• p.n.c

about time

Updated: Apr 18

dear friend,

I saw a film today. I won’t bore you with every excruciating detail but rather, I’ll skip to the plot: there’s this man who lives on the outskirts of england, in the countryside. he has this beautiful family, a dad who’s kind, patient, gentle.

a mother who is tenacious, keen, candid.

a sister who’s spirited, untamed, and willful. there’s this untold secret and once he turns 21, his father confesses it to him. all the men in his family, for generations, are able to time travel. they can travel to the past, but not in the future. His dad asks him “what’s the one thing in life that you want to attain the most?” and he answered “true love.” and so, he finds exactly that. fast-forward a couple of years and he meets the love of his life. they have a beautiful wedding by the ocean in the countryside. they create a beautiful family.

eventually, the man’s father gets sick. terminal cancer which he found out was in late stages. he had a couple of weeks to live. the heavy plot twist of their time traveling is that, once you have a child you cannot go back in time before then. the child being born, being an essential part of a person’s life, is when time comes to a stand-still. and so, after his father passed away he kept going back in time to spend that last day with him. the last memory he goes back in time for was one day when he was about seven years old. his dad and he walked to the ocean and ran about in the sand. his father picked him up and placed him over his shoulders. they rolled up their pants and chased birds by the water. there was lots of laughing, and they stayed out to watch the sunset. It was a rather beautiful memory. as time went on the man had another child. he couldn’t go back and see his father anymore.

I know I told you I wouldn’t bore you with the details but this film taught me something. see, when the man’s father died he gave him two lessons on life. two rules if you will, just two. 1. It’s not about changing the past but appreciating the future. 2. go back every day and reflect on the moments that you previously thought about on a small-scale. observe and take in the particular details that made up your day.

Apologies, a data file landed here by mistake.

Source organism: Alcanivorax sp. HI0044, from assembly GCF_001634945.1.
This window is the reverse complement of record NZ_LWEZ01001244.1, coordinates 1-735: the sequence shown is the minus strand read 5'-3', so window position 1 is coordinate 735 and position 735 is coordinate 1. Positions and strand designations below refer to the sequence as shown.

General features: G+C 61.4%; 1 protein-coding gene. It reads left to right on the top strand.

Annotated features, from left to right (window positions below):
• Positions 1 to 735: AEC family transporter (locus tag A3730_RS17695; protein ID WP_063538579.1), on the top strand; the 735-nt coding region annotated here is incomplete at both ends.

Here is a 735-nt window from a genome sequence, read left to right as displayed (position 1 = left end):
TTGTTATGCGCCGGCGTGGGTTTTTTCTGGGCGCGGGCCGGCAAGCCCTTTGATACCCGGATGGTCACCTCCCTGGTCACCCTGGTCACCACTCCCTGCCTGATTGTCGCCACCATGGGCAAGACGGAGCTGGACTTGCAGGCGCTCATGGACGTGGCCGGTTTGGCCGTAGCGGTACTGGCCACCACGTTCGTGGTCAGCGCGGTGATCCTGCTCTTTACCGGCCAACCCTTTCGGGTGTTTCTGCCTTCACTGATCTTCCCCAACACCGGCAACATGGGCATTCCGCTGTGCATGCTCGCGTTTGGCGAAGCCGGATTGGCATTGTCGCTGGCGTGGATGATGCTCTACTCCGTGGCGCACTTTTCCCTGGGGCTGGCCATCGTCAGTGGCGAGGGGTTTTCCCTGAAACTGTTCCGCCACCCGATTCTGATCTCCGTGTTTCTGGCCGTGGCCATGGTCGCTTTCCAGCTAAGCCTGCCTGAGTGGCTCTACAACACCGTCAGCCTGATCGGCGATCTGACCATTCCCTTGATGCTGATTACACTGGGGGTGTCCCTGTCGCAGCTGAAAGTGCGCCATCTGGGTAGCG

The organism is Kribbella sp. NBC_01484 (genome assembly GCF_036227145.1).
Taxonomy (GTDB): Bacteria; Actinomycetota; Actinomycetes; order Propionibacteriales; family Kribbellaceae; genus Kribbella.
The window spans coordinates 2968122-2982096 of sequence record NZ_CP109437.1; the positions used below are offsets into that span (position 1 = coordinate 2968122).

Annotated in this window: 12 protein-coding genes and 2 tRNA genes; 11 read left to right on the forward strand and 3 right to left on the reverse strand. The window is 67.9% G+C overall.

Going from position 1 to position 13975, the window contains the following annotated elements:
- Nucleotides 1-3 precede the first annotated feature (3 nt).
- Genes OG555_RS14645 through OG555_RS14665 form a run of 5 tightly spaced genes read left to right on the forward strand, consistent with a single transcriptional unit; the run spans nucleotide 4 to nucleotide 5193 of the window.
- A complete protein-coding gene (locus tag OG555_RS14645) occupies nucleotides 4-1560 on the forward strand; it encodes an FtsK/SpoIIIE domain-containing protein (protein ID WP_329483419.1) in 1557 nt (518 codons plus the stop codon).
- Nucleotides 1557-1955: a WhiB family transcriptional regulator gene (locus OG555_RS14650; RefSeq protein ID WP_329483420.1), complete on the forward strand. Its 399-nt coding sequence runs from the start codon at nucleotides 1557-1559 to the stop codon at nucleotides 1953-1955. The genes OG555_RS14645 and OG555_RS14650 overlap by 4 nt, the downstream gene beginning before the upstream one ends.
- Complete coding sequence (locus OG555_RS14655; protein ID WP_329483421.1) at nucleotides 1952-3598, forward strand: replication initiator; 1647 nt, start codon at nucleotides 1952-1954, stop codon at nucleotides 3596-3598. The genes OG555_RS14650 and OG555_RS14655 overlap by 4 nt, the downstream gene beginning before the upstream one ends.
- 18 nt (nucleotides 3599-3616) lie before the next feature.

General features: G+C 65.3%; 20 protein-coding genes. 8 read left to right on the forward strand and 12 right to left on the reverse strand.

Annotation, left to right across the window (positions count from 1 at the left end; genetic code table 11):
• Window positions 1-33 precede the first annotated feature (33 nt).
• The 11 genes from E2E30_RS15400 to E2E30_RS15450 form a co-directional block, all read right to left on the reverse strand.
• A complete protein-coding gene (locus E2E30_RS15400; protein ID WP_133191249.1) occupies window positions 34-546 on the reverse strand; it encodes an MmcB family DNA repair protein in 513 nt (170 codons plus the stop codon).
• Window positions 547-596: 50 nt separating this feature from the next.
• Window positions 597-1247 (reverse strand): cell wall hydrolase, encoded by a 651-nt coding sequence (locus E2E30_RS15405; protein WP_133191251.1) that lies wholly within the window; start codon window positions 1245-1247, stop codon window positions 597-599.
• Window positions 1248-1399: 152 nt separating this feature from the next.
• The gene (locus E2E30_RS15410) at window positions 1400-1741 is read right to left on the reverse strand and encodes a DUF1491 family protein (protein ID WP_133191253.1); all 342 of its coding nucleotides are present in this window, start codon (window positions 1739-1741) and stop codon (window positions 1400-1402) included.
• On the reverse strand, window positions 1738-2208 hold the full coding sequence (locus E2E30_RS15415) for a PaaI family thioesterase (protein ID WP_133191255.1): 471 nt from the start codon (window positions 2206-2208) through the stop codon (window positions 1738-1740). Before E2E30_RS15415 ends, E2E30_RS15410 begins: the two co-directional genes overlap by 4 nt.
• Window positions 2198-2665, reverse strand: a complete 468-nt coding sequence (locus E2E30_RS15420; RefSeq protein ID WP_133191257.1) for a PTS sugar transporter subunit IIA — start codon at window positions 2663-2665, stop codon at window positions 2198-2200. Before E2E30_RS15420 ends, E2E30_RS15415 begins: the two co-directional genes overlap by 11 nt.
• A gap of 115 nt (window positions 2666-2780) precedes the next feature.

friend, I’ve got to tell you, I’ve been pondering, contemplating my whirlwind of a life lately. days turn to weeks, weeks to months, months to years. I feel as if I’m letting it slip away. minimal things.

today I’m looking forward to tomorrow. I’m caught in a dash— it’s all so fast and when I look back it’s all blurry. the afflictions and trials from yesterday can’t carry on till tomorrow just like it’s impossible for the moon to sleep without the awakening of the sun.

so I question you what’s the point of living sadly askew? your existence defines a moment in time where your parents embraced you, took in your aroma for the first time, beamed with joy as their gaze fell deep into your eyes.

would you remember that the next time you feel sorrowful?

you know, I too sometimes dread my ambient surroundings. It becomes strenuous to live ordinarily— merely existing. just passing by, letting moments like these get blurry. sincerely I must tell you that poor days do come. and at times faith seems unreachable, unfathomable.

one of the memories that I have imprinted in my heart as a child was sitting out in front of my grandparent's house. my papa who was an alcoholic his entire life would sit in a chair in front of the white fence. he’d place me in his lap and I vaguely remember the fragrance of rum. I hadn’t an idea what it was at the time, but I knew I loved it because I loved my papa. he would kiss me all over and hug me. he’d leave me with the scent of rum and he’d talk shit about everyone in the neighborhood. It quickly became one of my sweetest memories.

he’s ill with cancer now, and the day that he departs I will hold on to that time.

what if I told you that there are memorable moments in your day that have become a part of your being. collection of moments that make living, no, surviving of the essence. would you believe me?

I rather not accept these things often.

forgive me, friend, for I don’t have the significance of life. I just have bits and fragments. hanging my head out the window in a long car drive, sitting in the back of a pick-up truck with a blanket and the people I love most in the world while looking up in the starry night and taking in the view of the vivid stars far away.

life has a funny way of reminding us to slow down, and if we’re lucky we don’t wait for it. we choose wisely to live in the present—now. breathe in until our lungs are filled with gratitude, and hearts with surreal ease and serenity.

“time you enjoy wasting, was not wasted.” -john lennon


till next time with all my love,

p.n.c.




18 views

Contact

  • Instagram
  • Facebook
  • YouTube
  • Twitter

©2018 by letterstochrist.com. Proudly created with Wix.com